Corpse Clickbait For Kids: How YouTube Mishandled A Suicide Scandal
2018 got off to a bleak start for the YouTube community. This story involves Logan Paul, one of two brothers who are among the most prolific characters on the site. With their videos frequently getting 10s of million hits, each day they get far more views than the vast majority of TV programs worldwide, though their audience is largely in the impressionable “tween” demographic.
It’s the nature of the beast that their output involves many obnoxious displays of ego, materialism, vulgarity, pranks and general goofing around, but at the turn of the year this approach was taken several leagues too far.
On a trip to Japan, Paul and his entourage decided to do some camping in Aokigahara Forest at the base of Mount Fuji, also known as the “Suicide Forest” due to a sad frequency with which people go there to take their lives.
Paul’s surface intent was to have a bit of fun with the idea of the forest being haunted. There was also a shallow after-the-fact claim about trying to “raise awareness”. The camping ruse was tasteless enough in itself but it can’t have been too unpredictable when the group happened upon a genuine hanged suicide victim. This may have been a hope or “Wow-what if?” anticipation of the group.
Their behaviour on the discovery was bizarre, grossly disrespectful and thus deeply problematic in ways that shouldn’t need spelling out. Although the original video has been taken down, it was of course re-uploaded and plenty of that behaviour remains on the site via other channels, generally accompanied by reaction and commentary. All this remaining footage has the victim’s body edited out for obvious reasons of decency. Apart from blurring the face, the Logan Paul video didn’t bother with that approach.
Post-production added music effects, drone shots, general clowning, some more “serious” pieces to camera and paint-by-numbers disclaimers with hotline numbers. Shots of the corpse, including close-ups, remained in the edit and one was used for the thumbnail. Paul pre-hyped the video which, remember, will have appeared in the feeds of millions of children.
YouTube commentators responded with widespread and understandable anger. The original video didn’t stay up long and Paul put out a couple of apologies of varying credibility. All this is easy enough to find on the site if you care to look.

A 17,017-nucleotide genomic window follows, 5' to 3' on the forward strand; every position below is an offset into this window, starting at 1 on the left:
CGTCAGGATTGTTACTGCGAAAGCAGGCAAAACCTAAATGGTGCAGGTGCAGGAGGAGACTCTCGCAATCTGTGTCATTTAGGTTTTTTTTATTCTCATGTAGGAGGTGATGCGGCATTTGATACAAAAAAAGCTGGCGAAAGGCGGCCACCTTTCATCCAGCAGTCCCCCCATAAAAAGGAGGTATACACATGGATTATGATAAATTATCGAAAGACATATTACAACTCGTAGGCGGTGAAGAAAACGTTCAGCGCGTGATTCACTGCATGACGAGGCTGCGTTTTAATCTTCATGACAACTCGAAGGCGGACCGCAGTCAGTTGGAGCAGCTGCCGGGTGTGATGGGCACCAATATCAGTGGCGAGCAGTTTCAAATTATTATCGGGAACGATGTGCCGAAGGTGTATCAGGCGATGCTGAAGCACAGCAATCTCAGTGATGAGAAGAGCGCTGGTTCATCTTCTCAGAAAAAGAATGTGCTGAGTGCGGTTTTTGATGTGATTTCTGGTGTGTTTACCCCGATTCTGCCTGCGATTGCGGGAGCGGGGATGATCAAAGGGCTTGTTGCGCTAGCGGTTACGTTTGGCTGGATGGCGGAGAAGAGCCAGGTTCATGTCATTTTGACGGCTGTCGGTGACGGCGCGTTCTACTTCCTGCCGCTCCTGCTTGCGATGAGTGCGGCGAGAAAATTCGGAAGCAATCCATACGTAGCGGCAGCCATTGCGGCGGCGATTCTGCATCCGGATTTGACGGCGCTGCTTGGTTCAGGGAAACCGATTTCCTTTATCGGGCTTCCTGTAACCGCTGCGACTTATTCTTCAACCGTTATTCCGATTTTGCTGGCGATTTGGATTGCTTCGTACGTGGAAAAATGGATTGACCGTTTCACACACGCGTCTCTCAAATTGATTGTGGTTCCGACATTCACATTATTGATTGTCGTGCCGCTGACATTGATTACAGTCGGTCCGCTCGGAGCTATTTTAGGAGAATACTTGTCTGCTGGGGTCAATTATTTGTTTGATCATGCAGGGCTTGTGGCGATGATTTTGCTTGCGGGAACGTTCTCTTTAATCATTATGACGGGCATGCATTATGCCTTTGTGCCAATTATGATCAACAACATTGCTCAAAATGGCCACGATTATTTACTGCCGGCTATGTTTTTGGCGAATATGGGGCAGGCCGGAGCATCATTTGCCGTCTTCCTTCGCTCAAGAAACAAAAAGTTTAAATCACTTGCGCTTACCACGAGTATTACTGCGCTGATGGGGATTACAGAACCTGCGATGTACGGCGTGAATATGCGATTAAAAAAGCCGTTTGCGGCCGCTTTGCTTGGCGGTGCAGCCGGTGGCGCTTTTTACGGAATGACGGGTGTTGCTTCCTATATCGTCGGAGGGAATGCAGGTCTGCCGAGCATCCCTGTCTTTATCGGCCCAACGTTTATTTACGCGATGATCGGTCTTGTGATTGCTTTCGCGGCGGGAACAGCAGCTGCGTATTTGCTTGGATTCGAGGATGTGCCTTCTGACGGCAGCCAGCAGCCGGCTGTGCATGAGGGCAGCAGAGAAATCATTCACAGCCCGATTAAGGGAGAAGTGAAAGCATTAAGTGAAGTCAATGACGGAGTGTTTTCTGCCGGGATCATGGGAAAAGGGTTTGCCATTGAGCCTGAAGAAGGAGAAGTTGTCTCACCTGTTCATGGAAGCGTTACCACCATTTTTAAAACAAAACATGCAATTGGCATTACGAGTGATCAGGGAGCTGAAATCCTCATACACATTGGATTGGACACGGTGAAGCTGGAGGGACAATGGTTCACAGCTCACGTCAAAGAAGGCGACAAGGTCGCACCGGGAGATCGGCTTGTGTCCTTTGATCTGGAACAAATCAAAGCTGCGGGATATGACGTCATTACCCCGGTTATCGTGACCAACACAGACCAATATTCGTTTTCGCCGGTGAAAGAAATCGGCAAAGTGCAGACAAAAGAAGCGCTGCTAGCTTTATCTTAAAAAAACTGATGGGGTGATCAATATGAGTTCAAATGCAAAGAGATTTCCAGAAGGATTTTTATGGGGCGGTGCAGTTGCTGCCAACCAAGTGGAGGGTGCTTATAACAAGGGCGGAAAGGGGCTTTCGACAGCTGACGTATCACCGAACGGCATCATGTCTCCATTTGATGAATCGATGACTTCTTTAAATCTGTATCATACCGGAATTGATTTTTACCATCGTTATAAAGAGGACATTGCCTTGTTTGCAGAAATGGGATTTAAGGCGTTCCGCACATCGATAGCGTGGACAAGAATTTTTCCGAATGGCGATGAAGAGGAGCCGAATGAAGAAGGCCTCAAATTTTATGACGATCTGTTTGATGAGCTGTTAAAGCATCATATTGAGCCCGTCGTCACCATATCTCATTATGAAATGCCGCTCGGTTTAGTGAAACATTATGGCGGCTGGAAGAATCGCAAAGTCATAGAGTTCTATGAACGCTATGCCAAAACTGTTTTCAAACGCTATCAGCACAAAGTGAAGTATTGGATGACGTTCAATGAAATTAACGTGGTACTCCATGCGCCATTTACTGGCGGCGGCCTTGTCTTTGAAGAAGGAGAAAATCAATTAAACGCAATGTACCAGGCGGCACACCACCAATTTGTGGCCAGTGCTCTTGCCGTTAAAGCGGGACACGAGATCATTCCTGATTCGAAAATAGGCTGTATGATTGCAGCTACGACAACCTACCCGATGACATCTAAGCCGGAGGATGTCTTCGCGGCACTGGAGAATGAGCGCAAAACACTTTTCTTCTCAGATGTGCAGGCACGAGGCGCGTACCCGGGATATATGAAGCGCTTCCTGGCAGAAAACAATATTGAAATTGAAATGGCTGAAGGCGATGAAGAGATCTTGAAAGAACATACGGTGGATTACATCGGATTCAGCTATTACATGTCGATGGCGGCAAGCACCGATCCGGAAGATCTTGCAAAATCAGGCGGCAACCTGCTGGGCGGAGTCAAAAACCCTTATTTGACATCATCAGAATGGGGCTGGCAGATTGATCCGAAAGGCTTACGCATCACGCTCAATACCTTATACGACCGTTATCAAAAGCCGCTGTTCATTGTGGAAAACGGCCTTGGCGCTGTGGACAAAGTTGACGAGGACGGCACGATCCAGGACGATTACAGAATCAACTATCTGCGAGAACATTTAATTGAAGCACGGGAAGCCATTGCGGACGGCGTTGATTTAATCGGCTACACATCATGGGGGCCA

Those are the basics of the story, though there are many more problems beyond basic decency and the treatment of mental health issues. That a narcissist and possible sociopath sought “clickbait” attention with barrel-scraping antics is sadly no big shock. Anyone who thinks that kind of thing is an impediment to success can’t have noticed the result of the last US Presidential Election.
But a broader media point is how YouTube handled this case. The Google owned company can be very touchy in regards to “family friendly issues”, not least since a swathe of big-name advertisers withdrew their business earlier last year on discovering their ads were being placed alongside violent, sweary or sexualised content, including uploads from terror groups. This came to be known as the “Adpocalpyse”.
This is where the independent media angle comes in because prior to this, many political commentators of all stripes were able to at least partially fund their operations via advertising income shared with YouTube. In the months since then you may have seen a lot more appeals for viewer funding, separate sponsorship and pushing of merchandise to make up for hefty drops from ad income, often in the order of 90%.
It has emerged that Paul’s “Suicide Forest” video was flagged, reviewed (seemingly by humans) and left up on site without even an age restriction. It was listed as “trending” and garnered millions of views before being taken down.
Thus, to start the year, YouTube have been caught out pushing content of a suicide corpse to children. They have since put out a bland and non explanatory statement but it was Paul who ended up taking the video down, not YouTube.
Meanwhile, other YouTubers have had strikes against them and videos removed for discussing the original content and showing parts of it.
The challenge of policing over 400 hours of video shared every minute is extremely daunting and YouTube don’t have a clearly defined role as a publisher rather than a platform.
However, Google / YouTube have exposed a gross hypocrisy in their favoritism towards one of their golden boys. They have jeopardised their own reputation and potential funding for independent media and commentary.
YouTube is a growing source of entertainment and information, we need to be aware that beneath the surface things are very far from perfect.
For more on the problems of relying too much on large social media platforms for news and commentary, check out this Media Fund video.